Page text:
Some have extra material on the sides, known as wings, that you fold over the edges of your underwear. This helps keep the pad in place.
Pads typically need to be changed every four to eight hours, but there isnt a set rule. Simply change it if the material feels sticky or wet.
They come in different sizes. Each size is made to accommodate a different level of bleeding.
Generally speaking, the smaller the pad, the less blood it can hold.
Youll probably use a more absorbent pad at the beginning of your period then switch to something lighter once the bleeding slows down.
You may also find it helpful to wear a heavier pad overnight so you dont have to worry about leakage.
Even the largest pads are still quite thin, so you shouldnt be able to see it through your clothes. If youre worried that people might be able to tell, stick to looser-fit bottoms.
Panty liners are smaller, thinner versions of a sanitary pad.
You may find it helpful to use them a couple of days before your period is supposed to start to prevent accidentally bleeding on your underwear.
You may also want to use panty liners toward the end of your period, as the bleeding may be spotty and unpredictable.
You May Like: Can You Donate Plasma On Your Period
How Do I Know If My Period Is Coming
Some people get signs that their periods are coming like bloating, pimples, sore breasts, and feeling emotional. Many people get cramps in their belly, lower back, or legs before their period. These symptoms are called PMS. Not everybody has signs that their periods are about to start. And sometimes the signs change month-to-month. As you get older, it usually gets easier to tell when your period is coming.
Many people mark the days they have their period on their calendar or on an app. Keeping track of your periods will help you know when your next period is coming. It can also tell you if your period is late or early. Its really common to have periods that dont come at the exact same time every month especially when youre a teenager.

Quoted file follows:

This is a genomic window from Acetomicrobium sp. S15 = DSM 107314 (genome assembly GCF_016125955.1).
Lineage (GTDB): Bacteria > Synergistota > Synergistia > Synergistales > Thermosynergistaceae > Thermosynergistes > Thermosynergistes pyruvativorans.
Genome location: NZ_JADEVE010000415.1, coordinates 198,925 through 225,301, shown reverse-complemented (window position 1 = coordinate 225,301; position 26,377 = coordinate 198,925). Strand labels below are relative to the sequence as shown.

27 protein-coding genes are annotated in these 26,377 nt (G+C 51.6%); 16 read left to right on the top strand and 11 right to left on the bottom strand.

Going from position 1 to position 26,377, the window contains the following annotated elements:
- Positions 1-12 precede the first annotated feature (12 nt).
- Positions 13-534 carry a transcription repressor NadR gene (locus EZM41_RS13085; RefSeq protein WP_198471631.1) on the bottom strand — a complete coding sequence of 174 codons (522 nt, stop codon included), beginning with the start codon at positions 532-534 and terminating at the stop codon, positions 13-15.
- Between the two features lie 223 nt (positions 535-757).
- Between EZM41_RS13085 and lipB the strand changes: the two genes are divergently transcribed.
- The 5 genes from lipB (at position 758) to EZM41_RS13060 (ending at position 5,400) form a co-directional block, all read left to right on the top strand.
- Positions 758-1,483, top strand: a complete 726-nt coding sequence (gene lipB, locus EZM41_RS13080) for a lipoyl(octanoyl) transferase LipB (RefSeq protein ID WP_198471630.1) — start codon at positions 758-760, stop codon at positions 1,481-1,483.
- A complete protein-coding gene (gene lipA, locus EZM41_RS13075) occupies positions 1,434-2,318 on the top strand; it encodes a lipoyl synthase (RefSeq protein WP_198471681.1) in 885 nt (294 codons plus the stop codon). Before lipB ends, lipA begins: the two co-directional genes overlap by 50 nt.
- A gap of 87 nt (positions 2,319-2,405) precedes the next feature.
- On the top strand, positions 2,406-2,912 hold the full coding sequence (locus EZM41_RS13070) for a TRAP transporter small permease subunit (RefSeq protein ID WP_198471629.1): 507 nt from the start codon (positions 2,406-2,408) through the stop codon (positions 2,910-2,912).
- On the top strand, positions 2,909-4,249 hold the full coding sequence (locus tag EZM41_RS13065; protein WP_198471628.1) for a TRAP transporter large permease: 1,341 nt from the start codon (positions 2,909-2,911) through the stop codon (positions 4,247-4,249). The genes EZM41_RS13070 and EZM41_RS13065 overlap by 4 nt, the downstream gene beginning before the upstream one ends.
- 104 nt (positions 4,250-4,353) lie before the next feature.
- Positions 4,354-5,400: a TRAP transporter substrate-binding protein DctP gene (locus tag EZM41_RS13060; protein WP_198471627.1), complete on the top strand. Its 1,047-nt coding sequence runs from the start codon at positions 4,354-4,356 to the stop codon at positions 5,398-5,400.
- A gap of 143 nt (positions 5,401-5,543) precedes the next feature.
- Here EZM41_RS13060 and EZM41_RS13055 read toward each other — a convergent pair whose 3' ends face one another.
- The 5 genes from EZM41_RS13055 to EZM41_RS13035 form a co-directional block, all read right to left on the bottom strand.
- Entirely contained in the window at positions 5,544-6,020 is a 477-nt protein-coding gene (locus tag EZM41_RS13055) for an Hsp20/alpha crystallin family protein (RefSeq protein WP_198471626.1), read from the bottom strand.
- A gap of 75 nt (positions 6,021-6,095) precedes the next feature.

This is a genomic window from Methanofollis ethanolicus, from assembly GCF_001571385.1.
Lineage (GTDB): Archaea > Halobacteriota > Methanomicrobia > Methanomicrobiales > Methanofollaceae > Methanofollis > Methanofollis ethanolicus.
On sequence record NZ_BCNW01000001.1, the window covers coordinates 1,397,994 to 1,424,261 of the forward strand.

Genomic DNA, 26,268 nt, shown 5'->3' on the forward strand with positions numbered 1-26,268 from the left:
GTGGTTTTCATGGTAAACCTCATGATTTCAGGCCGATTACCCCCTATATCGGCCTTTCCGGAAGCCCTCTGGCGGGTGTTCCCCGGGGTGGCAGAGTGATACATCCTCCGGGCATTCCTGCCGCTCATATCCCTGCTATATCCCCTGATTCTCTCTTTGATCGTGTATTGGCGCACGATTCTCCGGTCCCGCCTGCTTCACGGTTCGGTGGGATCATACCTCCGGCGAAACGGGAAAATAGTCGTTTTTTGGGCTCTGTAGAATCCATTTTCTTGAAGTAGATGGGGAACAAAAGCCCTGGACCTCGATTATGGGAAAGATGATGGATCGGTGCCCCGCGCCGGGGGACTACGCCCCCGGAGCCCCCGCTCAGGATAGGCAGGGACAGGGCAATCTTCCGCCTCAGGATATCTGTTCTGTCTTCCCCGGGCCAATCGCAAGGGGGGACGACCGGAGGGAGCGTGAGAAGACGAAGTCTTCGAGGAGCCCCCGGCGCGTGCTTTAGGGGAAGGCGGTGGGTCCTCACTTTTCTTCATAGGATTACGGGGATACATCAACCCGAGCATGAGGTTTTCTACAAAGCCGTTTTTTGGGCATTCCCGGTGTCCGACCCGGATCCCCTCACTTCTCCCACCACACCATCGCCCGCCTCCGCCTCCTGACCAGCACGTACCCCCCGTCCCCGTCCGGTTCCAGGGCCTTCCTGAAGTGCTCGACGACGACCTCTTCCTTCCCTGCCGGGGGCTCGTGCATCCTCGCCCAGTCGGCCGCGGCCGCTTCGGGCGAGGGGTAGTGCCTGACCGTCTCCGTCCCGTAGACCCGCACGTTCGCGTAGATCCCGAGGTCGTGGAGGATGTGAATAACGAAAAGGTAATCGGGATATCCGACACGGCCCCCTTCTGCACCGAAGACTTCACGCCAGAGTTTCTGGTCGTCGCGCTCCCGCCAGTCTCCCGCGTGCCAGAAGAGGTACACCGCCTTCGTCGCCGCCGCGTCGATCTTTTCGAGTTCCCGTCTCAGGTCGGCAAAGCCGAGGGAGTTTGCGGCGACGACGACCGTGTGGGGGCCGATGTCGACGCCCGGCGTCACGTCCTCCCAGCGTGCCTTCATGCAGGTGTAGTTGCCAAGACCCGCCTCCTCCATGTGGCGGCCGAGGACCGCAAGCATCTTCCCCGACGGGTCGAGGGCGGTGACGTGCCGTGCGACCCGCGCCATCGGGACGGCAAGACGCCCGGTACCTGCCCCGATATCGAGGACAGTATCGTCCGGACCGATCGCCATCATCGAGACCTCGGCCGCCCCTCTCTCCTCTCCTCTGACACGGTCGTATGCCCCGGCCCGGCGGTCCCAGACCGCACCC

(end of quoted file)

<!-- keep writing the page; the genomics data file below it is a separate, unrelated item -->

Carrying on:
Keeping a tampon, period underwear, or a pad in your bag can help you be prepared for your period, no matter when it shows up. If you start your period and don’t have a tampon or pad, you can ask a parent, friend, teacher, or the school nurse for a tampon or a pad. Some bathrooms also have vending machines where you can buy a tampon or pad. If youre REALLY stuck somewhere without a tampon or pad, you can fold up a bunch of toilet paper or a clean sock or washcloth and put it in your underwear to soak up the blood.
At What Age Does Menstruation Stop
Menstruation usually stops permanently when a woman reaches her early fifties. This stage of the menstruation cycle is called menopause and marks the end of a woman’s reproductive years. Hormonal and physical changes that prepare your body for menopause may begin years before your experience your last period. Menstruation can also stop because of illness or as a result of surgery so consult a doctor if you do not menstruate for more than three months.
Don’t Miss: Brown Stuff Instead Of Period
African American Girls Get Earlier Periods
This is an interesting factor that hasn’t been fully explained: Race does seem to have a genuine impact on your menarche time. The difference isn’t great â in the U.S., the average age of menarche is 12.88 for white girls and 12.16 for African American girls. And statistics place the average for Hispanic girls somewhere between those two.
But why? A study in 2003 found that it didn’t have anything to do with one race weighing more than another, or differences in BMI. Socioeconomic variables don’t explain it, either. One idea, raised by a 1999 study, is that it’s about the presence of a certain protein in the body. African American girls have higher levels of IGF-1 , a protein that has a huge influence on how fast we age and mature. A bigger IGF-1 dose may just mean that one’s body grows up faster.
How Do I Deal With Pms And Cramps
PMS stands for Premenstrual Syndrome. Its when the hormones that control your menstrual cycle cause changes in your body and emotions around the time of your period.
Some of the most common PMS symptoms are:
Some people get PMS every time they have their periods. Others only get PMS every once in awhile. You may have all or just some PMS symptoms. And some people don’t get PMS at all. Learn more about PMS.